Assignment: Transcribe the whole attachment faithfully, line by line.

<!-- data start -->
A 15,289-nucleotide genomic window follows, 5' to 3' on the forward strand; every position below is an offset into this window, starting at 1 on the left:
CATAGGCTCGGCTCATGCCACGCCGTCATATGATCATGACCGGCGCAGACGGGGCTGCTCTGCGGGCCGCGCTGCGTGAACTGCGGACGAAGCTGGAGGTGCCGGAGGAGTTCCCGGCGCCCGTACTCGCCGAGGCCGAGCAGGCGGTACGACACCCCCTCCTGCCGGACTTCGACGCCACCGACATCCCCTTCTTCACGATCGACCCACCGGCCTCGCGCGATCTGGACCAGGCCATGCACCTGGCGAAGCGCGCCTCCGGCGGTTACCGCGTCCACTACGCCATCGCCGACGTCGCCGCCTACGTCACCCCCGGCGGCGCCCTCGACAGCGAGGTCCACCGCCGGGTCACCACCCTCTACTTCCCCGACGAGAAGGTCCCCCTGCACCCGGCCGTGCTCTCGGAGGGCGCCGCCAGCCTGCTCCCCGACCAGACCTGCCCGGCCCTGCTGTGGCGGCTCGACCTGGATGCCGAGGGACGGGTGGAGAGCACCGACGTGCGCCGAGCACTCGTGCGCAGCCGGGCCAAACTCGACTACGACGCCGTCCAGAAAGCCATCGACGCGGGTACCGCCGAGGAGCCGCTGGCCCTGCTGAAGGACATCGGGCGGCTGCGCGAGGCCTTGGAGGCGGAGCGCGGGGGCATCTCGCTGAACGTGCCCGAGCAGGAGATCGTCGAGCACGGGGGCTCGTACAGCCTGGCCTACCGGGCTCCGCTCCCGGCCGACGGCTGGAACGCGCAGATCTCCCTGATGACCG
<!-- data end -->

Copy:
A 15,289-nucleotide genomic window follows, 5' to 3' on the forward strand; every position below is an offset into this window, starting at 1 on the left:
CATAGGCTCGGCTCATGCCACGCCGTCATATGATCATGACCGGCGCAGACGGGGCTGCTCTGCGGGCCGCGCTGCGTGAACTGCGGACGAAGCTGGAGGTGCCGGAGGAGTTCCCGGCGCCCGTACTCGCCGAGGCCGAGCAGGCGGTACGACACCCCCTCCTGCCGGACTTCGACGCCACCGACATCCCCTTCTTCACGATCGACCCACCGGCCTCGCGCGATCTGGACCAGGCCATGCACCTGGCGAAGCGCGCCTCCGGCGGTTACCGCGTCCACTACGCCATCGCCGACGTCGCCGCCTACGTCACCCCCGGCGGCGCCCTCGACAGCGAGGTCCACCGCCGGGTCACCACCCTCTACTTCCCCGACGAGAAGGTCCCCCTGCACCCGGCCGTGCTCTCGGAGGGCGCCGCCAGCCTGCTCCCCGACCAGACCTGCCCGGCCCTGCTGTGGCGGCTCGACCTGGATGCCGAGGGACGGGTGGAGAGCACCGACGTGCGCCGAGCACTCGTGCGCAGCCGGGCCAAACTCGACTACGACGCCGTCCAGAAAGCCATCGACGCGGGTACCGCCGAGGAGCCGCTGGCCCTGCTGAAGGACATCGGGCGGCTGCGCGAGGCCTTGGAGGCGGAGCGCGGGGGCATCTCGCTGAACGTGCCCGAGCAGGAGATCGTCGAGCACGGGGGCTCGTACAGCCTGGCCTACCGGGCTCCGCTCCCGGCCGACGGCTGGAACGCGCAGATCTCCCTGATGACCG